1
$\begingroup$

I want to compute the following integral

$$- \frac{1}{M(\lambda_1-\lambda_2)}\int\limits_{-\infty}^t(e^{\lambda_1(t-t')}-e^{\lambda_2(t-t')})(\beta\omega A\sin\omega t' +g)\;dt'$$

Here the integral that's not trivial is

$$\int_{-\infty}^t (e^{\lambda_1(t-t')}-e^{\lambda_2(t-t')}) \sin\omega t'\; dt'.$$

If I use $\sin \omega t' = \frac{1}{2i}(e^{i\omega t'}-e^{-j\omega t'})$, then I get that the last integral is:

$$\left[\frac{e^{\lambda_1t + (i\omega - \lambda_1)t'}}{i\omega-\lambda_1}+\frac{e^{\lambda_1t - (i\omega + \lambda_1)t'}}{i\omega+\lambda_1}+\frac{e^{\lambda_2t + (i\omega - \lambda_2)t'}}{-i\omega+\lambda_2}-\frac{e^{\lambda_2t - (i\omega + \lambda_2)t'}}{i\omega+\lambda_2}\right]^t_{-\infty}\tag{1}$$ which diverges.

My question is. Can I assume that the integral is the imaginary part of whatever comes out if I use $\sin\omega t' = Im(e^{i\omega t'})$? I mean, I will mix this exponential with the others and I'm not sure if after I do some algebra and take the imaginary part I will get a true result. Also, why does the expression in (1) diverge (I don't see that I made any mistake)?

I appreciate your help.

$\endgroup$
  • $\begingroup$ Are $\lambda_1$ and $\lambda_2$ real and of positive value? $\endgroup$ – Mark Viola Apr 14 '15 at 2:37
  • $\begingroup$ @Dr.MV I'm very sorry about the variable of integration. I thought I wrote $t'$, because this is the correct one. Also $\lambda_1,\lambda_2\in\mathbb C$. So they can be real and take any positive or negative value. $\endgroup$ – Vladimir Vargas Apr 14 '15 at 2:41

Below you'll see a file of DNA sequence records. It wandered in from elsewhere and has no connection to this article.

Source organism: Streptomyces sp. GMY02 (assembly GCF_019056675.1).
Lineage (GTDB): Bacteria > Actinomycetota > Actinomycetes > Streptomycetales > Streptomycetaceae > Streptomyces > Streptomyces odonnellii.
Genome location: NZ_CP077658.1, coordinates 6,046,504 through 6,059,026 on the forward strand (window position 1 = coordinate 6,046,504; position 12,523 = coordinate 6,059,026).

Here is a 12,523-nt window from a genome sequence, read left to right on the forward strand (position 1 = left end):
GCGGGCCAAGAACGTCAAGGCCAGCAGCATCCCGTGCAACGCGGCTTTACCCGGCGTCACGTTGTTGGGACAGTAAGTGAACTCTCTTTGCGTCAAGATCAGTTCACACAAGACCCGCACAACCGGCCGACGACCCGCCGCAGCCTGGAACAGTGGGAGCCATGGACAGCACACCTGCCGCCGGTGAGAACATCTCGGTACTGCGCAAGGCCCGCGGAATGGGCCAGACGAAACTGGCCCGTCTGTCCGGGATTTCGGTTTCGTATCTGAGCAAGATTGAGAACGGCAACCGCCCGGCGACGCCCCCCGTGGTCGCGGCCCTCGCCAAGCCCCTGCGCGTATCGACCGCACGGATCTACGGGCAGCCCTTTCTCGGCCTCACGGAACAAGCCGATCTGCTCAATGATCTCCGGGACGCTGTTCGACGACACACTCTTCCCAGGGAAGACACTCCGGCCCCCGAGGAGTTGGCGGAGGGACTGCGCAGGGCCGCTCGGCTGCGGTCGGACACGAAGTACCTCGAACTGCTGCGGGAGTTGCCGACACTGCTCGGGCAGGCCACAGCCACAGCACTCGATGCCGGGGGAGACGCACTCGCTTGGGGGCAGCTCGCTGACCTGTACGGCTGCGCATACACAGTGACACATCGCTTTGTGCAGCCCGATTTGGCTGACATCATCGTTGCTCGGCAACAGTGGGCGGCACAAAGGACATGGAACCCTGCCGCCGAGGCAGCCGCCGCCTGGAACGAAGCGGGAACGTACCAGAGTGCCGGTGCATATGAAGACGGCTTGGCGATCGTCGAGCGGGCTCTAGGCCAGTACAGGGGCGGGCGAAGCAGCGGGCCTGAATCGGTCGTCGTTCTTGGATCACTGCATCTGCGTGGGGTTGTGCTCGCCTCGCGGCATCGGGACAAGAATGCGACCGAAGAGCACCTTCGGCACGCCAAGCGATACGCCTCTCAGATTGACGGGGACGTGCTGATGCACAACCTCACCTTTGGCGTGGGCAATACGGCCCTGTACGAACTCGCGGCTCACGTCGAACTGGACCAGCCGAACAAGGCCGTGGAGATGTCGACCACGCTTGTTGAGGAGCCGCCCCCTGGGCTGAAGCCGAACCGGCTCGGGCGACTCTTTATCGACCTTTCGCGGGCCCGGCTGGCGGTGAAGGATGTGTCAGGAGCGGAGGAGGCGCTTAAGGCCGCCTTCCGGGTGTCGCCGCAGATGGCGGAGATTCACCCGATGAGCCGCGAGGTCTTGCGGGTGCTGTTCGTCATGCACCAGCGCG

• $\begingroup$ The integral diverges if the real part of either $\lambda_1$ or $\lambda_2$ is positive. $\endgroup$ – Mark Viola Apr 14 '15 at 2:46
1
$\begingroup$

We must assume that $\text{Re}\{\lambda_n\}<0$, ($n=1,2$) in order to render the integral convergent. Then, we can write the integral of interest as

$\begin{align} \int_{-\infty}^t \left( e^{\lambda_1(t-t')}-e^{\lambda_2(t-t')} \right)\sin(\omega t')\,\,dt'&=\text{Im}\left\{\int_{-\infty}^t \left( e^{\lambda_1(t-t')}-e^{\lambda_2(t-t')} \right)e^{i\omega t'}\,\,dt'\right\}\\\\ &=\text{Im}\left\{e^{\lambda_1 t}\int_{-\infty}^t e^{-(\lambda_1-i\omega)t'}\,\,dt'-e^{\lambda_2 t}\int_{-\infty}^te^{-(\lambda_2-i\omega)t'}\,\,dt'\right\}\\\\ &=\text{Im}\left\{e^{i\omega t}\left(\frac{1}{\lambda_2-i\omega}-\frac{1}{\lambda_1-i\omega}\right)\right\} \end{align}$

Note that we have

$$\text{Im}\left\{e^{i\omega t}\frac{1}{\lambda_n-i\omega}\right\}= \text{Im}\left\{e^{i\omega t}\frac{\lambda_n^*+i\omega}{|\lambda_2-i\omega|^2} \right\}$$

where $n=1,2$, and $z^*$ denotes the complex conjugate of $z$. Then,

$$\text{Im}\left\{e^{i\omega t}\frac{1}{\lambda_n-i\omega}\right\}= \frac{(\omega-\lambda_{ni})\cos (\omega t)+\lambda_{nr} \sin(\omega t)}{|\lambda_n-i\omega|^2} $$

where $z_r$ and $z_i$ designate the real and imaginary parts of $z$, respectively.

$\endgroup$

Your Answer

By clicking “Post Your Answer”, you agree to our terms of service, privacy policy and cookie policy

Not the answer you're looking for? Browse other questions tagged or ask your own question.